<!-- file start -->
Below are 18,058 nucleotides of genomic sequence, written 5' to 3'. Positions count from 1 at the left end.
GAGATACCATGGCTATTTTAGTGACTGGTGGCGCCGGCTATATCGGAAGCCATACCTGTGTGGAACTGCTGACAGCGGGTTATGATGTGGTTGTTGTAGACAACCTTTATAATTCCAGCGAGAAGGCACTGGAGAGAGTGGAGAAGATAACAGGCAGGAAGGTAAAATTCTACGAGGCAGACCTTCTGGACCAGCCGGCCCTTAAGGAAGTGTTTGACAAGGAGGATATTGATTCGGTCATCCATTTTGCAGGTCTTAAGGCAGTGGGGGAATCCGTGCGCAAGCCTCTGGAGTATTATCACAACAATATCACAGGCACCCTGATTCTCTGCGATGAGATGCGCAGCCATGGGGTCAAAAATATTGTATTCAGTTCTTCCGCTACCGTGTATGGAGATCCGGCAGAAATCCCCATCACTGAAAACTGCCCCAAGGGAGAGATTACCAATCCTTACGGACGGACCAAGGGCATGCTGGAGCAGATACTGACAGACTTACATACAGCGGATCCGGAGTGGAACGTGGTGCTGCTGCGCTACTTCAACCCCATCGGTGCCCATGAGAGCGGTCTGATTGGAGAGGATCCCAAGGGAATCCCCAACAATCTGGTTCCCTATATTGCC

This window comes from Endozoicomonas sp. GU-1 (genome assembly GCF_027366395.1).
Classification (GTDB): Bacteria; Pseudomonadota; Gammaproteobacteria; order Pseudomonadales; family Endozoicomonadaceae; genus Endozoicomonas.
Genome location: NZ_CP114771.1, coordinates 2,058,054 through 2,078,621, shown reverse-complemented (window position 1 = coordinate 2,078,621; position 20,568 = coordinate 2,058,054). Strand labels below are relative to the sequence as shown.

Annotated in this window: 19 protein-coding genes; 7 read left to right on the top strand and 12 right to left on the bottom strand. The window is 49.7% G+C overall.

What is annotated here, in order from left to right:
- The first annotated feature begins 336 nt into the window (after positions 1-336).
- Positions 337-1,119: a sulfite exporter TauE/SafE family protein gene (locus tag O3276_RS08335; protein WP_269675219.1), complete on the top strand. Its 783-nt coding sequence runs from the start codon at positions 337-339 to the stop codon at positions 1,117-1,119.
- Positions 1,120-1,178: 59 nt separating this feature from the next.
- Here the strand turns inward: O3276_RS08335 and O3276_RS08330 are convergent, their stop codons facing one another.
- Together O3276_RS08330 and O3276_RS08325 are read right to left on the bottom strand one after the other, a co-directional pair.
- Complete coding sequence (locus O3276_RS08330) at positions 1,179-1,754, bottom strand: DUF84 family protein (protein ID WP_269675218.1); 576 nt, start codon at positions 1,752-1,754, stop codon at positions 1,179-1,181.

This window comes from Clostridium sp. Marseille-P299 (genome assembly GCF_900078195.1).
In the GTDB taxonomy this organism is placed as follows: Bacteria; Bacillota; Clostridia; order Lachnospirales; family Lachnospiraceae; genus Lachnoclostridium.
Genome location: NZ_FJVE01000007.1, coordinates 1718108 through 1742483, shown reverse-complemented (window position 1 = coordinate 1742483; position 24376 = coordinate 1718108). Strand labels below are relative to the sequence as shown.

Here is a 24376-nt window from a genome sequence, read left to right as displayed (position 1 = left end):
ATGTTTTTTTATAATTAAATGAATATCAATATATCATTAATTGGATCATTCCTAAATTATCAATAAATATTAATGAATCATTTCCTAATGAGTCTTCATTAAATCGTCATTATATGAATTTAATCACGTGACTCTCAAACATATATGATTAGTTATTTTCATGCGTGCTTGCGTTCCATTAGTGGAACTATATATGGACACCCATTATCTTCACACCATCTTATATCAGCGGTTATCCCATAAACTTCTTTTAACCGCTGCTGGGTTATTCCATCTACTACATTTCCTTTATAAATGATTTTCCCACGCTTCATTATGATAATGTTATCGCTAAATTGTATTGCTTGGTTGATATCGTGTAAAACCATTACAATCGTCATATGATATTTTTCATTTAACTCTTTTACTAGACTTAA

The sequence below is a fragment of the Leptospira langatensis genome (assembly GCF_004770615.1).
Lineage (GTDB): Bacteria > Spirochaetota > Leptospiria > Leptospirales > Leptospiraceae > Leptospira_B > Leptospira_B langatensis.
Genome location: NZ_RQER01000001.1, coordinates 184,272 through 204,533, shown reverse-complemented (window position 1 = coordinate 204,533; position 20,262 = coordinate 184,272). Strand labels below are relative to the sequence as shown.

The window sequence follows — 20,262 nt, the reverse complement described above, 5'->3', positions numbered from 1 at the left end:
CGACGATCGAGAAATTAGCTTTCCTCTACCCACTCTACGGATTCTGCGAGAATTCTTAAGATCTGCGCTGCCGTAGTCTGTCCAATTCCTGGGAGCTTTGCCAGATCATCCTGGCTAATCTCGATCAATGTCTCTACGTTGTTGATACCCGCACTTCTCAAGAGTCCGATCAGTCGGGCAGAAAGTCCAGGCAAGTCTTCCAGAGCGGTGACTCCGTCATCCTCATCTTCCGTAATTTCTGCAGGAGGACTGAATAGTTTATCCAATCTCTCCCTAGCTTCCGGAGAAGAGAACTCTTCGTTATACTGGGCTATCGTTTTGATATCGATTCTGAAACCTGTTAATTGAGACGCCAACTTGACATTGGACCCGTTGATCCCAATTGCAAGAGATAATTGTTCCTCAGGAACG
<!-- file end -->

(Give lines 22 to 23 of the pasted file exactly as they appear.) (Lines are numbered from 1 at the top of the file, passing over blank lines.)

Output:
The window sequence follows — 20,262 nt, the reverse complement described above, 5'->3', positions numbered from 1 at the left end:
CGACGATCGAGAAATTAGCTTTCCTCTACCCACTCTACGGATTCTGCGAGAATTCTTAAGATCTGCGCTGCCGTAGTCTGTCCAATTCCTGGGAGCTTTGCCAGATCATCCTGGCTAATCTCGATCAATGTCTCTACGTTGTTGATACCCGCACTTCTCAAGAGTCCGATCAGTCGGGCAGAAAGTCCAGGCAAGTCTTCCAGAGCGGTGACTCCGTCATCCTCATCTTCCGTAATTTCTGCAGGAGGACTGAATAGTTTATCCAATCTCTCCCTAGCTTCCGGAGAAGAGAACTCTTCGTTATACTGGGCTATCGTTTTGATATCGATTCTGAAACCTGTTAATTGAGACGCCAACTTGACATTGGACCCGTTGATCCCAATTGCAAGAGATAATTGTTCCTCAGGAACG